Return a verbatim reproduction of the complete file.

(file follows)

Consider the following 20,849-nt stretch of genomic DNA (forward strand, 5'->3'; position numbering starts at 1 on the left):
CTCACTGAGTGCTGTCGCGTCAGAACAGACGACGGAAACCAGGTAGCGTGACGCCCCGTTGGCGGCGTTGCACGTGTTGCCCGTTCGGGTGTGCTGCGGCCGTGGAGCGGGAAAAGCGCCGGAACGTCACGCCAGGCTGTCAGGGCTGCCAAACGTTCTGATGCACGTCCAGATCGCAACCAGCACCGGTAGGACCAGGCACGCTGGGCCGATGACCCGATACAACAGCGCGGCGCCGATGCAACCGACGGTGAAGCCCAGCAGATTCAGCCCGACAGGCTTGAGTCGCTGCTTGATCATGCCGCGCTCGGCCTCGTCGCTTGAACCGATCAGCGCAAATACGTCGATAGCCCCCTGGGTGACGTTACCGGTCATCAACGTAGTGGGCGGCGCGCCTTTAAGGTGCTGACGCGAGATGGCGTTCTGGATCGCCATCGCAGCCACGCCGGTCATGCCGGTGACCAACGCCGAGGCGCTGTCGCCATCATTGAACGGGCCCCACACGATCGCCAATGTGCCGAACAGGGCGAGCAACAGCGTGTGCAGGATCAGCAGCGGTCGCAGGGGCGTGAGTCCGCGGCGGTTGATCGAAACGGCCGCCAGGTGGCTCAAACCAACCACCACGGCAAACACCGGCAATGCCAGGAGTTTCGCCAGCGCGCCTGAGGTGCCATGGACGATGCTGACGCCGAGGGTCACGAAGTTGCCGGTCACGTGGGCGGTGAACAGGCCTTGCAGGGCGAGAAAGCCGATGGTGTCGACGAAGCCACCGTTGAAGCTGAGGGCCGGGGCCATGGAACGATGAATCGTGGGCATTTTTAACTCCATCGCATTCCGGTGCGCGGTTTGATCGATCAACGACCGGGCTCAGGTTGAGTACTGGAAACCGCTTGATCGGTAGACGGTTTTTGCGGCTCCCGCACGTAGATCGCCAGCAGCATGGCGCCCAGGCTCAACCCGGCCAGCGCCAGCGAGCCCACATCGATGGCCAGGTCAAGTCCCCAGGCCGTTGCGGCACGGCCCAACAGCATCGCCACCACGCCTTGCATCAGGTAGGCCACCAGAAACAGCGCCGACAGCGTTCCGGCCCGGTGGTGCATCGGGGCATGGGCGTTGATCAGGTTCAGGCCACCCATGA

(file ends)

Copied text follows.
Consider the following 20,849-nt stretch of genomic DNA (forward strand, 5'->3'; position numbering starts at 1 on the left):
CTCACTGAGTGCTGTCGCGTCAGAACAGACGACGGAAACCAGGTAGCGTGACGCCCCGTTGGCGGCGTTGCACGTGTTGCCCGTTCGGGTGTGCTGCGGCCGTGGAGCGGGAAAAGCGCCGGAACGTCACGCCAGGCTGTCAGGGCTGCCAAACGTTCTGATGCACGTCCAGATCGCAACCAGCACCGGTAGGACCAGGCACGCTGGGCCGATGACCCGATACAACAGCGCGGCGCCGATGCAACCGACGGTGAAGCCCAGCAGATTCAGCCCGACAGGCTTGAGTCGCTGCTTGATCATGCCGCGCTCGGCCTCGTCGCTTGAACCGATCAGCGCAAATACGTCGATAGCCCCCTGGGTGACGTTACCGGTCATCAACGTAGTGGGCGGCGCGCCTTTAAGGTGCTGACGCGAGATGGCGTTCTGGATCGCCATCGCAGCCACGCCGGTCATGCCGGTGACCAACGCCGAGGCGCTGTCGCCATCATTGAACGGGCCCCACACGATCGCCAATGTGCCGAACAGGGCGAGCAACAGCGTGTGCAGGATCAGCAGCGGTCGCAGGGGCGTGAGTCCGCGGCGGTTGATCGAAACGGCCGCCAGGTGGCTCAAACCAACCACCACGGCAAACACCGGCAATGCCAGGAGTTTCGCCAGCGCGCCTGAGGTGCCATGGACGATGCTGACGCCGAGGGTCACGAAGTTGCCGGTCACGTGGGCGGTGAACAGGCCTTGCAGGGCGAGAAAGCCGATGGTGTCGACGAAGCCACCGTTGAAGCTGAGGGCCGGGGCCATGGAACGATGAATCGTGGGCATTTTTAACTCCATCGCATTCCGGTGCGCGGTTTGATCGATCAACGACCGGGCTCAGGTTGAGTACTGGAAACCGCTTGATCGGTAGACGGTTTTTGCGGCTCCCGCACGTAGATCGCCAGCAGCATGGCGCCCAGGCTCAACCCGGCCAGCGCCAGCGAGCCCACATCGATGGCCAGGTCAAGTCCCCAGGCCGTTGCGGCACGGCCCAACAGCATCGCCACCACGCCTTGCATCAGGTAGGCCACCAGAAACAGCGCCGACAGCGTTCCGGCCCGGTGGTGCATCGGGGCATGGGCGTTGATCAGGTTCAGGCCACCCATGA